Members

In 2007, the six members of the Committee on Disability Issues in Psychology (CDIP) were Arnie Abels, PhD (Chair); Don Daughtry, PhD; Doug Johnson-Greene, PhD; Jennifer Gibson, PhD; Randall Cox, PhD; and Elizabeth Cardoso, PhD.

Liasons to the Committee

In 2007, the three liaisons to the Committee included Erica Johnson, PhD (Division 22, Rehabilitation Psychology); Ena Vazquez-Nuttall, EdD (Board for the Advancement of Psychology in the Public Interest); and Angela Kuemmel, BA, (APA Graduate Students).  

Meetings

The Committee held two meetings in 2007, in conjunction with the APA Consolidated Meetings, on March 23rd-25th and September 28th-30th.

Committee Mission

The defined mission of CDIP is to:

  • Promote the psychological welfare of people with disabilities;

  • Promote the development and implementation of psychological service delivery models responsive to the needs of people with disabilities;

  • Promote the awareness of disability issues in psychological research as well as specific research activity in disability areas; and 

  • Promote inclusion of knowledge about disabilities and disability issues in education, training programs, and professional development of psychologists.

The Committee reports to Council through the Board for the Advancement of Psychology in the Public Interest (BAPPI). 

CDIP Activities

Activities promoting inclusion of knowledge about disabilities and disability issues in education, training programs, and professional development of psychologists

In January 2007, the Committee on Accreditation (CoA) hosted the first Accreditation Assembly. The accreditation community attended this event to engage in a discussion with the CoA on emerging issues for higher education in psychology.  A representative from CDIP attended the assembly to promote individuals with disabilities in psychology training and internships.  The assembly included one session on disability-related competence in doctoral, internship and postdoctoral programs.

Drs. Cardoso and Gibson attended on behalf of CDIP the Women in Leadership meeting that was held in conjunction with the September Fall Consolidated Meetings. Convened by the Committee on Women in Psychology (CWP) the meeting held focus groups to identify leadership development needs for women. Based on results of the focus groups and an email survey, CWP and its Leadership Development working group will develop plans for the initial leadership program in 2008, including curricula.

Another member generated a presentation accepted for this year’s annual convention of the Southwest Teachers of Psychology, SWTOP.  The presentation focused on class room strategies for addressing diverse students, with a concentration on students with disabilities.  

Activities Related to the 2007 Convention

Several members participated in an APAGS symposium entitled “Disability Issues in Psychology Not Typically Covered in Graduate School Diversity Courses”.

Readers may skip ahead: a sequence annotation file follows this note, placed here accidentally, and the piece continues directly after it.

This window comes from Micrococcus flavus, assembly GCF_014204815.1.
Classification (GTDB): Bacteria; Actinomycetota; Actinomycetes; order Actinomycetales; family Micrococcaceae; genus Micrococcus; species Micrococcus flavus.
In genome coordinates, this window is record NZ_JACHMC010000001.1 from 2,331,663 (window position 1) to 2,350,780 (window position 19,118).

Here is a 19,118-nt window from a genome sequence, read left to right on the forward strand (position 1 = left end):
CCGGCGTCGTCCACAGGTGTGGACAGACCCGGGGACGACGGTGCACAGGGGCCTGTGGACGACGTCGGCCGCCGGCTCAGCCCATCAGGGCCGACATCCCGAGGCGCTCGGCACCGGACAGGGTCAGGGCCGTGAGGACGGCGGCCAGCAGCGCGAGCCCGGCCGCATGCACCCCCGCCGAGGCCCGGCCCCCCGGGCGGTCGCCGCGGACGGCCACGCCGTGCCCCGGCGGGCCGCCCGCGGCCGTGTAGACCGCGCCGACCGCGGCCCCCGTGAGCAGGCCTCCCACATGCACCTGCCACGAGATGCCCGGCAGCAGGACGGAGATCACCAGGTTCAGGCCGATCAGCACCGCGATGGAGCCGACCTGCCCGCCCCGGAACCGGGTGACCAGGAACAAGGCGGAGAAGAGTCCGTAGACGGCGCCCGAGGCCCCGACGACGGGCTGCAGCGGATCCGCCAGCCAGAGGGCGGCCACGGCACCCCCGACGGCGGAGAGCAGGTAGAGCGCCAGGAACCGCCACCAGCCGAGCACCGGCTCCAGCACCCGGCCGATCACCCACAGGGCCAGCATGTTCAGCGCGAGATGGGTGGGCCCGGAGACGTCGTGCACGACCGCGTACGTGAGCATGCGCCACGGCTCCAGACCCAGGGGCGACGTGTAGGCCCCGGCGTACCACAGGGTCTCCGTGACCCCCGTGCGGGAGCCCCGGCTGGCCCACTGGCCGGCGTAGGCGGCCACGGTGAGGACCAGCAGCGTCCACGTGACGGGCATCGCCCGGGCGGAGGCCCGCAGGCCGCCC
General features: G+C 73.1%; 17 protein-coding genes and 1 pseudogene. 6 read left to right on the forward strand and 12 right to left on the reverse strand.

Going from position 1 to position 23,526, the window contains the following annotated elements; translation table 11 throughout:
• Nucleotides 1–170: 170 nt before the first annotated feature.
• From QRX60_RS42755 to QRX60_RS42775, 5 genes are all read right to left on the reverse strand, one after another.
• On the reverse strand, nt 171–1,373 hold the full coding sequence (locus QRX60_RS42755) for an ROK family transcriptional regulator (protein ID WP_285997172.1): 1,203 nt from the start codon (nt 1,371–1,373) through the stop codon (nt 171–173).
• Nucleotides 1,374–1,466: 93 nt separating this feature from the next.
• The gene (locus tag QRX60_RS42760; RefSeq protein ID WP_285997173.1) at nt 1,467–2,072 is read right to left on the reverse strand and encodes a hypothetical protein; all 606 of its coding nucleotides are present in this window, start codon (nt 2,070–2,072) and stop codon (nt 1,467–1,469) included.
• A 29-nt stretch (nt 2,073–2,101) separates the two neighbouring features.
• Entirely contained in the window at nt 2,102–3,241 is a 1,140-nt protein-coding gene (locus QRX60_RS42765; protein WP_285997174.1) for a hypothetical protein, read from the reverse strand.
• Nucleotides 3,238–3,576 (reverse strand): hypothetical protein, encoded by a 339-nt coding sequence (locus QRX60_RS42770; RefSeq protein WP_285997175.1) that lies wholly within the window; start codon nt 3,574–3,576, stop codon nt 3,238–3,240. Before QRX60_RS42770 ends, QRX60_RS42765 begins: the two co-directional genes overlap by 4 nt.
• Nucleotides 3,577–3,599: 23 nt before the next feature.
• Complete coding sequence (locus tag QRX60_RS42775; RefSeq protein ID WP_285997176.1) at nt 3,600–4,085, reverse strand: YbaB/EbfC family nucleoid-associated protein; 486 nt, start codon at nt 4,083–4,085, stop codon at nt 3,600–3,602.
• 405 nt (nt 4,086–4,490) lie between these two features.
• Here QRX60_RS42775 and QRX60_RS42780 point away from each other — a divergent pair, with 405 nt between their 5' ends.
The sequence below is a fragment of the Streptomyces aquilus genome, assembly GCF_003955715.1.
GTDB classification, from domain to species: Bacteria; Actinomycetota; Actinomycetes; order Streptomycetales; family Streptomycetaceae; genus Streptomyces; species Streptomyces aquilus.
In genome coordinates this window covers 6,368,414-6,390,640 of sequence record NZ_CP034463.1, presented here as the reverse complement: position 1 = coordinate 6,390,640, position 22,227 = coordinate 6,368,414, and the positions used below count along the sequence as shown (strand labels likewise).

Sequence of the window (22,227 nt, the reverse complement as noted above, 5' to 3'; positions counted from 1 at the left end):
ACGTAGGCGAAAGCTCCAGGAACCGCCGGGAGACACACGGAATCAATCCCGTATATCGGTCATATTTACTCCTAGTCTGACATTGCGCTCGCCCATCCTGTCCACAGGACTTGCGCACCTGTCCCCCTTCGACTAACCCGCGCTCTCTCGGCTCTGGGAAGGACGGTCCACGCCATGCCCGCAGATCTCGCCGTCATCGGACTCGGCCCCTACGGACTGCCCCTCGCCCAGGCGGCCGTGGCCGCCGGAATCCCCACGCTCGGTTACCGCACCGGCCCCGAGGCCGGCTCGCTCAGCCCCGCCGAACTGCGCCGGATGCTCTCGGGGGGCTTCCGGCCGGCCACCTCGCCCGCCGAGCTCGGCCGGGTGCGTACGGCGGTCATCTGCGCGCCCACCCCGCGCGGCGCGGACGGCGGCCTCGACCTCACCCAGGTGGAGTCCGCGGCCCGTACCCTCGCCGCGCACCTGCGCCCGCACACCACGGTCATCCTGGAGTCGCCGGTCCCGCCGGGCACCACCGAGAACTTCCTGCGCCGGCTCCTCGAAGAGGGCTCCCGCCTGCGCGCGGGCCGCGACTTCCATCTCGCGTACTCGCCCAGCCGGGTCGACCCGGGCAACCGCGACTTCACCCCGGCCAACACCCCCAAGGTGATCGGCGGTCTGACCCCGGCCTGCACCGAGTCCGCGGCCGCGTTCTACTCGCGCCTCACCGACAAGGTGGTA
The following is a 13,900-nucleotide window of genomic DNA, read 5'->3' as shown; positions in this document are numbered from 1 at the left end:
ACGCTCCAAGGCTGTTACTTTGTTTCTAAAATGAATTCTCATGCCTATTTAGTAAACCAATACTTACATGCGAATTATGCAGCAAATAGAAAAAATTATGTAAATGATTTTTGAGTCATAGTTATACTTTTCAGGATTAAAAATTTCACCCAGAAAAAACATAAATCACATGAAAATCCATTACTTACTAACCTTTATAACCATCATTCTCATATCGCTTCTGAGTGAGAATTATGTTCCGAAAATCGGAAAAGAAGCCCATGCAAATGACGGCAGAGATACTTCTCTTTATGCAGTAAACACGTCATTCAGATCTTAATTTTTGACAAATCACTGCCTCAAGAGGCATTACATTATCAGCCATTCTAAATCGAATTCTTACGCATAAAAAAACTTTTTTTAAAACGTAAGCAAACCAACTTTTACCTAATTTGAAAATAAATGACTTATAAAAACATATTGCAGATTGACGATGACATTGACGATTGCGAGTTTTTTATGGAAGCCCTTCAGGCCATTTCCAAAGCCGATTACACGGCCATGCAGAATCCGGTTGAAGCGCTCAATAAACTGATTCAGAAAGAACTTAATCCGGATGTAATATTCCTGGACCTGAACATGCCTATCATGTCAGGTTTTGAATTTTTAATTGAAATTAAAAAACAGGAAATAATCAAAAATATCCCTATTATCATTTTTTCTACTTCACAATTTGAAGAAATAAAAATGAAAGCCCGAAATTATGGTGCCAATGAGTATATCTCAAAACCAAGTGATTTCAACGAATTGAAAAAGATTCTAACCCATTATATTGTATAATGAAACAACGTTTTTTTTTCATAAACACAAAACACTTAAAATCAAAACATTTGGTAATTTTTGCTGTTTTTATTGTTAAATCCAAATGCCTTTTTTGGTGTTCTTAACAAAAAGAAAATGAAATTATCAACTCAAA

One CDIP member was a presenter on the PTCC panel, "Creating an Inclusive Class Room".  The focus was on teaching strategies aimed at students with disabilities. 

CDIP hosted its second annual Conversation Hour. This year’s discussion focused on distance mentoring.  Also at this event was the presentation of the first annual CDIP Mentoring Award. This award was established in 2006 to recognize psychologists who have provided outstanding formal or informal mentoring to psychology students with disabilities. The 2007 awards were presented to Dr. Beatrice Wright and Dr. Julie Williams.

CDIP also participated in a joint BAPPI symposium on the Psychological and Health Impacts of Social Injustice: Mental heath effects of racial profiling and stereotyping.

Activities related to promoting awareness of disability issues in psychological research as well as specific research activity in disability areas

Members worked on the following writing projects:

  • “Mentoring Students and Professionals with Disabilities” was submitted for publication to Professional Psychology: Research and Practice this fall’

  • “Navigating through Societal Norms:  Living in the United States with Disability and Psychological Implications” for Disability: Insights from Across Fields and Around the World, Volumes I, II, and III”, was submitted and accepted as a chapter proposal.

  • An article, “Disability and Clinical Competency” was submitted to the Training and Education in Professional Psychology journal.

  • A power point presentation “Disability in Education for Psychology Teachers in Community Colleges” was developed.

CDIP regularly comments on proposed APA new business items to ensure that APA policies are informed by disability and that the impact of proposed policies upon persons with disabilities is considered. This year comments were submitted for nearly every item on the 2007 Cross Cutting Agendas.  The Committee also provided written feedback to a number of draft reports including those from the Task Force on Resiliency and Strength in Black Children and Adolescents and Task Force on Evidence-Based Practice with Children and Adolescents.

Activities Related to Diversity Training and Representation

CDIP is strongly committed to multiple aspects of diversity in terms of its composition. 

In addition to the committee’s need for individuals with specific skills and abilities consistent with the committee's goals and activities, the committee recognizes a need for composition balance on the basis of personal characteristics.  In 2007, the composition of CDIP consisted of two Caucasian males who are blind/visually impaired, one Caucasian male with no disability, one Caucasian female with a mobility disability, one Caucasian male with a cervical spinal cord injury, and one Hispanic female with no disability. 

In keeping with its commitment to diversity, CDIP recruited and nominated two ethnic minority psychologists for membership in 2008.